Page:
White House May Compromise on Contraception Mandate

By:  Raven Clabough
White House May Compromise on Contraception Mandate

After the Supreme Court's favorable ruling in the Hobby Lobby case, Democrats initially retaliated by announcing plans to circumvent the finding of the high court; however, there are indications that the White House may back down on the ObamaCare contraception mandate.

As The New American reported on the Supreme Court's 5-4 decision on June 30,

The ruling came in favor of two family-held companies — Hobby Lobby, owned by the Green family, and Conestoga Wood Specialties, owned by the Hahn family — both of whom had said that the mandate would represent an unacceptable moral obstacle to their businesses. Both companies faced millions of dollars in fines for refusing to make available abortion-inducing contraceptive drugs to their employees. Hobby Lobby and another company owned by the Greens faced as much as $1.3 million in fines for CEO David Green's resolute refusal to bow to the mandate. "This legal challenge has always remained about one thing and one thing only," said Green when his company first filed suit to stop the mandate — "the right of our family businesses to live out our sincere and deeply held religious convictions as guaranteed by the law and the Constitution."

The majority opinion cited the Religious Freedom Restoration Act, asserting that the federal Department of Health and Human Services cannot force owners of Christian-based businesses to violate their convictions in order to adhere to the mandate.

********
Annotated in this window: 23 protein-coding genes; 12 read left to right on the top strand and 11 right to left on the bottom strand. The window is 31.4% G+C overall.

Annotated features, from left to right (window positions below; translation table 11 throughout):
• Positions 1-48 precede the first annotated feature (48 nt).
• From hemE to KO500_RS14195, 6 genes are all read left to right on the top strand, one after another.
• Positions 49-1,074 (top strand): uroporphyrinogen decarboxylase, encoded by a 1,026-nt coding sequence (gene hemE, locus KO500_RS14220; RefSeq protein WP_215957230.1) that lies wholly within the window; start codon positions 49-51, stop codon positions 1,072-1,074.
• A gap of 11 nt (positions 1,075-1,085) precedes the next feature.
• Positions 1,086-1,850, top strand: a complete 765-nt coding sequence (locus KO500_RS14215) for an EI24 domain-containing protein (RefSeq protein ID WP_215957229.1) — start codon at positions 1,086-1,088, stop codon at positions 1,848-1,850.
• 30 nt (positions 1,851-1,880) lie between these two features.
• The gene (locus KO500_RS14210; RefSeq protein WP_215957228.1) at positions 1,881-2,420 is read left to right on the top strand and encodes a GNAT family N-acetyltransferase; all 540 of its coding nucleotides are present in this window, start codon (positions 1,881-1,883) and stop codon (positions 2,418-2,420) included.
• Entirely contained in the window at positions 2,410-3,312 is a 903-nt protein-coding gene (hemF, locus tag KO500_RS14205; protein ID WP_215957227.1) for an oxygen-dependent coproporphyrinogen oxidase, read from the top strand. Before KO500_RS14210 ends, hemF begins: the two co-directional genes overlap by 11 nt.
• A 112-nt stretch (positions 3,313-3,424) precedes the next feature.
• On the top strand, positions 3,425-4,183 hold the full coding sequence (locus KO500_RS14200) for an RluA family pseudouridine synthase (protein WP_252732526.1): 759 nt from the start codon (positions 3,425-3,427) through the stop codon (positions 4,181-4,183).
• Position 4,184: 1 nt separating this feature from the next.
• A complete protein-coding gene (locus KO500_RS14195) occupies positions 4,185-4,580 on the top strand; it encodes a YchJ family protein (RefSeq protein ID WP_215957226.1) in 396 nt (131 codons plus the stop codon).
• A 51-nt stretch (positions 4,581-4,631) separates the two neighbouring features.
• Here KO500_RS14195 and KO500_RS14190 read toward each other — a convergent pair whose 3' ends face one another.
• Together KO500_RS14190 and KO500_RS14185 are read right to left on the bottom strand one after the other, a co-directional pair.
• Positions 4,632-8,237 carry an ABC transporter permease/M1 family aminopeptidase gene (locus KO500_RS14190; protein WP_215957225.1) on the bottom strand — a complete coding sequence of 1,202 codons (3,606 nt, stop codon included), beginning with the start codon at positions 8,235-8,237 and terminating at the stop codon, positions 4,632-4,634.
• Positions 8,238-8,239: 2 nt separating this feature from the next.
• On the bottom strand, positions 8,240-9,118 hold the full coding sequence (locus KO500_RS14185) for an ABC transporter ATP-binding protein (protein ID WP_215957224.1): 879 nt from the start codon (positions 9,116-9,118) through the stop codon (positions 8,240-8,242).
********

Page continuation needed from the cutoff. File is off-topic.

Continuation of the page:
The ruling was met with indignation in the White House. White House Press Secretary Josh Earnest declared in response to the high court's ruling: "Today's decision jeopardizes the health of women who are employed by these companies."

Angered by the verdict, Senate Democrats announced that they would introduce a bill nicknamed "Not My Boss's Business Act," the intent of which was to restore the contraceptive mandate. However, that measure failed to garner the 60 votes needed to pass. Senate Majority Leader Harry Reid has said that the Senate could vote again on the issue before the end of the year.

According to The Hill, however, the White House may now be interested in negotiating a compromise proposal that would let "nonprofits opt out of ObamaCare's contraception mandate without filing a form they say violates their religious belief."

The Hill notes,

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Photo of President Barack Obama: AP Images

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